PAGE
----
Let my story be a reminder

Ashton Nesmith-Kochera


Starting the conversation about advanced care planning is hard, I understand. No one wants to think about death. In 2001, my parents divorced after thirteen years married, and nearly twenty years together. Part of their divorce agreement was that my Dad, a successful businessman, carry on all benefits for the sake of my sister & me. I never questioned this because I remember hearing the conversations. I knew a secure future was important to them so, I had nothing to worry about.

It wasn’t until I became a mother, and my health began to decline in my mid-twenties from a genetic condition that I remember the importance of advanced care planning. At one point, I felt certain that I would not live to turn thirty. I navigated this alone in private and completed the advanced care planning documents. The last thing I wanted to do is worry family. I knew the importance of providing my daughter with a secure, stress-free, future. Otherwise, this would not have been on my radar, I’m sure.

On July 9, 2017, I found myself celebrating my thirtieth birthday while overlooking the beautiful sunset across the bayside in Annapolis, Maryland. Shortly after, in the opposite direction, I see the full moon in all its glory. I find myself in the moment and present. I am happy and relieved to be alive. I survived what I thought I couldn’t.

Just a few months later, on November 7, 2017, my father passed away suddenly from a pulmonary embolism at the age of fifty-three. What’s happened since has been nothing but an avoidable predicament. Looking back, I shouldn’t have looked blindly to the reality of life. No one is promised tomorrow. I turned a blind eye to his stubbornness. It was a way for him not to face reality, and in turn, I accepted this because it kept me from facing reality as well. Ultimately, the patient advocate in me learned a lesson when I was not able to help my own father.

I had to search for his advanced care documents after he passed. What I found was paperwork showing that he had cashed out all his retirement while waiting the 3 years it took to get approved for Social Security Disability. I found credit card statements with thousands of dollars of debt on them, one still with my Mom on it. Also, documents that needed to be sent in for life insurance to be given to my sister and me, signed, sealed, stamped ready to go. But, they were never mailed, just lying in his file of other unorganized paperwork.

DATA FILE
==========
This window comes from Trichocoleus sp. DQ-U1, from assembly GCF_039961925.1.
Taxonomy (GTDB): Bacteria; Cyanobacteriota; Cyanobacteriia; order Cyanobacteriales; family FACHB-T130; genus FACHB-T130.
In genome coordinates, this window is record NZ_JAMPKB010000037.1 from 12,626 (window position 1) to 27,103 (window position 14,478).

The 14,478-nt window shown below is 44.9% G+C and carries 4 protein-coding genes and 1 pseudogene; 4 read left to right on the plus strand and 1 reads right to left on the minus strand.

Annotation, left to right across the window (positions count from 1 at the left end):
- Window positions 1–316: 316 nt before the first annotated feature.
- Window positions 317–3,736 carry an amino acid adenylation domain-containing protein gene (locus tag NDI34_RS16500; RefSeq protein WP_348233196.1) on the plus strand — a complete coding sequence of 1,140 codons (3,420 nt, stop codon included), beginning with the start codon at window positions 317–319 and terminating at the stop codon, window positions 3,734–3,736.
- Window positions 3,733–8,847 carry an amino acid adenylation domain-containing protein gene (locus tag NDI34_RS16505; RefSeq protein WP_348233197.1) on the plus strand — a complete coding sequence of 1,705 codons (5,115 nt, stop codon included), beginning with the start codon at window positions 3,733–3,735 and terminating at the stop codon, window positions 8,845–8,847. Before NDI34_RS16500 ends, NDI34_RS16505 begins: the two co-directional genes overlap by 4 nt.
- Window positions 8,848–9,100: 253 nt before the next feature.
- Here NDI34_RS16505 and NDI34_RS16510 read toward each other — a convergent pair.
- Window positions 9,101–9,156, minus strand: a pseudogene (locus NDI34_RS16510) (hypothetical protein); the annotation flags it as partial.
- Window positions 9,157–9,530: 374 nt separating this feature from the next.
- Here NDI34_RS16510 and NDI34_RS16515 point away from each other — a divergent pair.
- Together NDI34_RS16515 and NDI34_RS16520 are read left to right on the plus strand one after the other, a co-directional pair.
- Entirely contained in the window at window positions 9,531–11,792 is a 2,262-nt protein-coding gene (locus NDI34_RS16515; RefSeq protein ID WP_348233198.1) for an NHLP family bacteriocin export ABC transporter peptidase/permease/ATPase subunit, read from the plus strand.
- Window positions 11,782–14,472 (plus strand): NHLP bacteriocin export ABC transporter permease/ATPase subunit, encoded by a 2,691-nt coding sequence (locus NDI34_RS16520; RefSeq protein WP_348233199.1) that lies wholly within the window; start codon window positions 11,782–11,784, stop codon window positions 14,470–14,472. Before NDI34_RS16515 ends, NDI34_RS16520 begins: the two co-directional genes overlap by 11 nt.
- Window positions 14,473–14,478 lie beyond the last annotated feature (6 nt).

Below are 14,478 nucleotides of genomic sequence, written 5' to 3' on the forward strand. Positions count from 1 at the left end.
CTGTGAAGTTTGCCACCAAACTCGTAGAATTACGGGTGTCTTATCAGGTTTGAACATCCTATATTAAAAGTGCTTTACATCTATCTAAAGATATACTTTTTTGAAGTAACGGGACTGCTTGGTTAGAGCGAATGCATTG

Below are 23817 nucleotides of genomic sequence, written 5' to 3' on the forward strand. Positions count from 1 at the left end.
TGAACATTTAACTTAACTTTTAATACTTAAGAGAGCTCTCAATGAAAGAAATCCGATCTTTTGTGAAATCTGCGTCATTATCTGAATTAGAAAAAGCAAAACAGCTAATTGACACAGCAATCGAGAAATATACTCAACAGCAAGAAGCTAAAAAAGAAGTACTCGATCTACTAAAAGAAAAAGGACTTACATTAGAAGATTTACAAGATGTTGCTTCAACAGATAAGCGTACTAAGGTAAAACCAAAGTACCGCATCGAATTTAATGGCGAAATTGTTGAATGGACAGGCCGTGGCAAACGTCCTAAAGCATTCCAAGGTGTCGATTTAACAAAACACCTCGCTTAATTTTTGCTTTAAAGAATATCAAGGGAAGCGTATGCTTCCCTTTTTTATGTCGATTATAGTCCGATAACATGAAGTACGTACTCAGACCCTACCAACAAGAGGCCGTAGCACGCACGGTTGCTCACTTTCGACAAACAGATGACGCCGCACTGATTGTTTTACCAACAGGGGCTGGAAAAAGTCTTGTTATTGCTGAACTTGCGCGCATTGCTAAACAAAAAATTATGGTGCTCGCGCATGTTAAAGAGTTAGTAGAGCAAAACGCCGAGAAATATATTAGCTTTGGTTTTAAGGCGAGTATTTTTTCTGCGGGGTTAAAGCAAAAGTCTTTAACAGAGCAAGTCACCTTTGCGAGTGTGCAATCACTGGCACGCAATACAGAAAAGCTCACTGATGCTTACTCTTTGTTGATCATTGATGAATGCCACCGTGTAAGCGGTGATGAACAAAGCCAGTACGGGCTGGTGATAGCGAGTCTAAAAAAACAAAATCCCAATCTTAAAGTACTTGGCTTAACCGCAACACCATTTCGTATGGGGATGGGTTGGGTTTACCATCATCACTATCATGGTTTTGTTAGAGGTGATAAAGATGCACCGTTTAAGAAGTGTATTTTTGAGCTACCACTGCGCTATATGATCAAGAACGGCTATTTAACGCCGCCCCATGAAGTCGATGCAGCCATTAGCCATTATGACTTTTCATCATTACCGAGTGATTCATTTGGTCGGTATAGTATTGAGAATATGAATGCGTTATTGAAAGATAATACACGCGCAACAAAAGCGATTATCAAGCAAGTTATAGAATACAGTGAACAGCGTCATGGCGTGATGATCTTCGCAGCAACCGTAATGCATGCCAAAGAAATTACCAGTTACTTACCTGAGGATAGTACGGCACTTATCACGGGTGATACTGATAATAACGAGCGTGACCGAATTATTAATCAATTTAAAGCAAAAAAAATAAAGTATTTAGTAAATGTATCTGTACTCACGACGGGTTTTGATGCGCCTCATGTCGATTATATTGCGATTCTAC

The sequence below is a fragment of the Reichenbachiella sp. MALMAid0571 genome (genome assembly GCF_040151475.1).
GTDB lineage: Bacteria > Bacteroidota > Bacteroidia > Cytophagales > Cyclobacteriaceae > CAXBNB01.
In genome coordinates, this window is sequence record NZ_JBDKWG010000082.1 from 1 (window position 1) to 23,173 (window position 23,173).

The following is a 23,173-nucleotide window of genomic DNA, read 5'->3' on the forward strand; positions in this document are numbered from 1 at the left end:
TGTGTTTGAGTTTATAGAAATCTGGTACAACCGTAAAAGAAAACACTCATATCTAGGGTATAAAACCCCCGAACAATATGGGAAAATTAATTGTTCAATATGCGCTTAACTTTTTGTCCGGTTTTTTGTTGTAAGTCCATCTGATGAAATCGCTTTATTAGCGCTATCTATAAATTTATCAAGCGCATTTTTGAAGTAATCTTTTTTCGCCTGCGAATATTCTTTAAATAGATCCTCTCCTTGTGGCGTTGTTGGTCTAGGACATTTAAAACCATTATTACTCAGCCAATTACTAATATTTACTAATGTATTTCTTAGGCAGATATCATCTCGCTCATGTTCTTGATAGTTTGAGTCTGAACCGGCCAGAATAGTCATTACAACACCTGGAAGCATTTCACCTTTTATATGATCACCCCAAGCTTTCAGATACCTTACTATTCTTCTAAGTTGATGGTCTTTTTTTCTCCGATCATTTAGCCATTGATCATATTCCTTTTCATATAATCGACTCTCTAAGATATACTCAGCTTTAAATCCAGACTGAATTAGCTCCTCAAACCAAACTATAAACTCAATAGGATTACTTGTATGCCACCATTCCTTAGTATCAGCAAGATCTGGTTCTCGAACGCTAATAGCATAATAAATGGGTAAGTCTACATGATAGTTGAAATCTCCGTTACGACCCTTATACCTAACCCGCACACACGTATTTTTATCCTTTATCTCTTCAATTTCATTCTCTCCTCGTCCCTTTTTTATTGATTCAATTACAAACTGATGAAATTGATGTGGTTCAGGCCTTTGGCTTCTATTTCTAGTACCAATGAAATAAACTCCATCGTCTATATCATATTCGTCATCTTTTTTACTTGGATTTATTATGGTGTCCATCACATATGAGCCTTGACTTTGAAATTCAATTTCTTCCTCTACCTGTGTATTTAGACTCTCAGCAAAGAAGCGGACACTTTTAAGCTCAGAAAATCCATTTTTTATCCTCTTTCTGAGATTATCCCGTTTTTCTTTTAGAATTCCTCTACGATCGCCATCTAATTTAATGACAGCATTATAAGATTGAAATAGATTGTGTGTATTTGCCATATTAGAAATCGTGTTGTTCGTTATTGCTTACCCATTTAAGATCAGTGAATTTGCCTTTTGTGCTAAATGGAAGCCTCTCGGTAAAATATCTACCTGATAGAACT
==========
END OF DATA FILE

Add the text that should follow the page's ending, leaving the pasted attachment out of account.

That life insurance policy ultimately lapsed a year before simply because he forgot to mail it. I found one of his vehicle titles in a boot. This was only the first of many issues like this I faced. However, no advance care documents were found or filed. Not even a living will, a document that we knew he once had. Due to this, the day after he died, I had to go to the county courthouse to file and become the Administrator of the Estate. I was the oldest of two siblings and was not working at the time unlike my sister, so I had to take on this role.

I was left to deal with many duties such as dealing with the funeral home, doctors, vehicles/DMV, mortgage, credit card, and other billing companies. I had to organize everything to be moved out of his home and sell everything. It all needed to be documented through the estate since he had debt, no will and we would need to foreclose on his home due to it. It was emotionally straining and caused lots of arguments within our family.

That life insurance policy would’ve enabled us to provide him with a proper funeral and burial that he deserved, but that wasn’t the reality. My grandmother took over control of this situation since she had money. However, her choices did hurt when they were made without anyone else in mind when it came to his headstone and funeral services. His headstone reads, “I told you I was sick” – Beloved Son. 1964-2017. There was nothing about beloved father, grandfather, or any actual dates. Also, the quote is what my Dad told my Grandmother he wanted if he died anytime soon. Therefore, it was that or nothing.

I’m glad my Dad received a proper burial even though my Grandmother forced the funeral to be private with no viewing. You see, when you want to keep the peace within your family because you respect your father, you bite your tongue and move on. All because there weren’t any advanced care planning documents to be found.

To this day, two years and seven months later, I still receive daily calls, mailings and police serving me with papers regarding my dad’s finances. I have yet to find his living will and birth certificate. I can tell you the bit of unease, and time it takes to start the conversation right now is nothing compared to when it’s too late.

There is no better time to take action than right now as we are in a global pandemic. Let my story serve as a reminder to start the conversation before it’s too late.

I’ve listed three easy steps to guide you from start to finish.

1. Acknowledge that you have a say in your health care and that’s it’s never too early to make a plan.

2. Check out the National Patient Advocate Foundation’s care planning page.

3. Make sure you complete ‘Your Medical Care Plan: Three Action Steps’ on NPAF’s website.

Afterward, relax and breathe. You have become a hero to not only yourself but to your loved ones who will never have to go through a situation like mine.


Ashton Nesmith-Kochera is a NPAF grassroots volunteer.